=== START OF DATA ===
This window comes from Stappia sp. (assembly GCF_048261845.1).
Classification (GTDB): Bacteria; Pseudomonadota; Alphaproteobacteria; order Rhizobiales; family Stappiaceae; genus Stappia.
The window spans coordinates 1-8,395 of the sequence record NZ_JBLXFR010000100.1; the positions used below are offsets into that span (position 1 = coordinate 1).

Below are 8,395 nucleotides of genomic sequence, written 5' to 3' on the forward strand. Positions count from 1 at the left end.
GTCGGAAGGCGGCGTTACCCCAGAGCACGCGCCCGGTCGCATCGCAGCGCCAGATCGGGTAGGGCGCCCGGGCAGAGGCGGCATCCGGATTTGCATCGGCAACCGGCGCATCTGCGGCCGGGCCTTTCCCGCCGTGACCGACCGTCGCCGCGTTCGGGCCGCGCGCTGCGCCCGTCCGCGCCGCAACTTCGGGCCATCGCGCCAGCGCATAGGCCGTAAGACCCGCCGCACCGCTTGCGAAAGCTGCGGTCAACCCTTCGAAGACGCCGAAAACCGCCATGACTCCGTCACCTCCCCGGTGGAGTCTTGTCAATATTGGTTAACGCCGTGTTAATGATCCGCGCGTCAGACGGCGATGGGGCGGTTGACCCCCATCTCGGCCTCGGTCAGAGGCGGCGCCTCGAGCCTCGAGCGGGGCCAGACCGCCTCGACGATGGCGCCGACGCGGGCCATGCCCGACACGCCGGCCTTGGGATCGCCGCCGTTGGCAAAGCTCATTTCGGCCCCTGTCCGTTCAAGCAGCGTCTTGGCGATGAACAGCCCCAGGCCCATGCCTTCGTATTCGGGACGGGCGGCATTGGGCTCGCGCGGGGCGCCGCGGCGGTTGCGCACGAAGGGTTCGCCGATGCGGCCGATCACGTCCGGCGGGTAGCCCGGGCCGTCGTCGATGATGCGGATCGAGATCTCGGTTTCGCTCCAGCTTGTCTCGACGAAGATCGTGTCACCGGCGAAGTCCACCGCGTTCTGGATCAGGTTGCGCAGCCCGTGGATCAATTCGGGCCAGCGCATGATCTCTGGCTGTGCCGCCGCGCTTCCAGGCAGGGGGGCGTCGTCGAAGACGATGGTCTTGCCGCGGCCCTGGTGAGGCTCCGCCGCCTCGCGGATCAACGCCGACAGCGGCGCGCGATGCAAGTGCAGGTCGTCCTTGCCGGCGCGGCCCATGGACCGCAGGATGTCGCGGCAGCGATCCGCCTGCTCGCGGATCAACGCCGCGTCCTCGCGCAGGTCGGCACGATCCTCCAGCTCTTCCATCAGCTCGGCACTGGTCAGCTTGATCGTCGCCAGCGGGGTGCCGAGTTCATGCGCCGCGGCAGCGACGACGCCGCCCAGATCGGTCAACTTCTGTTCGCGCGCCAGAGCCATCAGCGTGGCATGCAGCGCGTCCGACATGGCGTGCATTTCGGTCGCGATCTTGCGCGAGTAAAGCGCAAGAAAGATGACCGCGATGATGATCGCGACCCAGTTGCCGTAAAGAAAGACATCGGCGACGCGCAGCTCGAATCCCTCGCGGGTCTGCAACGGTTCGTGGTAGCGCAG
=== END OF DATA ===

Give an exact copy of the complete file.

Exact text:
This window comes from Stappia sp. (assembly GCF_048261845.1).
Classification (GTDB): Bacteria; Pseudomonadota; Alphaproteobacteria; order Rhizobiales; family Stappiaceae; genus Stappia.
The window spans coordinates 1-8,395 of the sequence record NZ_JBLXFR010000100.1; the positions used below are offsets into that span (position 1 = coordinate 1).

Below are 8,395 nucleotides of genomic sequence, written 5' to 3' on the forward strand. Positions count from 1 at the left end.
GTCGGAAGGCGGCGTTACCCCAGAGCACGCGCCCGGTCGCATCGCAGCGCCAGATCGGGTAGGGCGCCCGGGCAGAGGCGGCATCCGGATTTGCATCGGCAACCGGCGCATCTGCGGCCGGGCCTTTCCCGCCGTGACCGACCGTCGCCGCGTTCGGGCCGCGCGCTGCGCCCGTCCGCGCCGCAACTTCGGGCCATCGCGCCAGCGCATAGGCCGTAAGACCCGCCGCACCGCTTGCGAAAGCTGCGGTCAACCCTTCGAAGACGCCGAAAACCGCCATGACTCCGTCACCTCCCCGGTGGAGTCTTGTCAATATTGGTTAACGCCGTGTTAATGATCCGCGCGTCAGACGGCGATGGGGCGGTTGACCCCCATCTCGGCCTCGGTCAGAGGCGGCGCCTCGAGCCTCGAGCGGGGCCAGACCGCCTCGACGATGGCGCCGACGCGGGCCATGCCCGACACGCCGGCCTTGGGATCGCCGCCGTTGGCAAAGCTCATTTCGGCCCCTGTCCGTTCAAGCAGCGTCTTGGCGATGAACAGCCCCAGGCCCATGCCTTCGTATTCGGGACGGGCGGCATTGGGCTCGCGCGGGGCGCCGCGGCGGTTGCGCACGAAGGGTTCGCCGATGCGGCCGATCACGTCCGGCGGGTAGCCCGGGCCGTCGTCGATGATGCGGATCGAGATCTCGGTTTCGCTCCAGCTTGTCTCGACGAAGATCGTGTCACCGGCGAAGTCCACCGCGTTCTGGATCAGGTTGCGCAGCCCGTGGATCAATTCGGGCCAGCGCATGATCTCTGGCTGTGCCGCCGCGCTTCCAGGCAGGGGGGCGTCGTCGAAGACGATGGTCTTGCCGCGGCCCTGGTGAGGCTCCGCCGCCTCGCGGATCAACGCCGACAGCGGCGCGCGATGCAAGTGCAGGTCGTCCTTGCCGGCGCGGCCCATGGACCGCAGGATGTCGCGGCAGCGATCCGCCTGCTCGCGGATCAACGCCGCGTCCTCGCGCAGGTCGGCACGATCCTCCAGCTCTTCCATCAGCTCGGCACTGGTCAGCTTGATCGTCGCCAGCGGGGTGCCGAGTTCATGCGCCGCGGCAGCGACGACGCCGCCCAGATCGGTCAACTTCTGTTCGCGCGCCAGAGCCATCAGCGTGGCATGCAGCGCGTCCGACATGGCGTGCATTTCGGTCGCGATCTTGCGCGAGTAAAGCGCAAGAAAGATGACCGCGATGATGATCGCGACCCAGTTGCCGTAAAGAAAGACATCGGCGACGCGCAGCTCGAATCCCTCGCGGGTCTGCAACGGTTCGTGGTAGCGCAG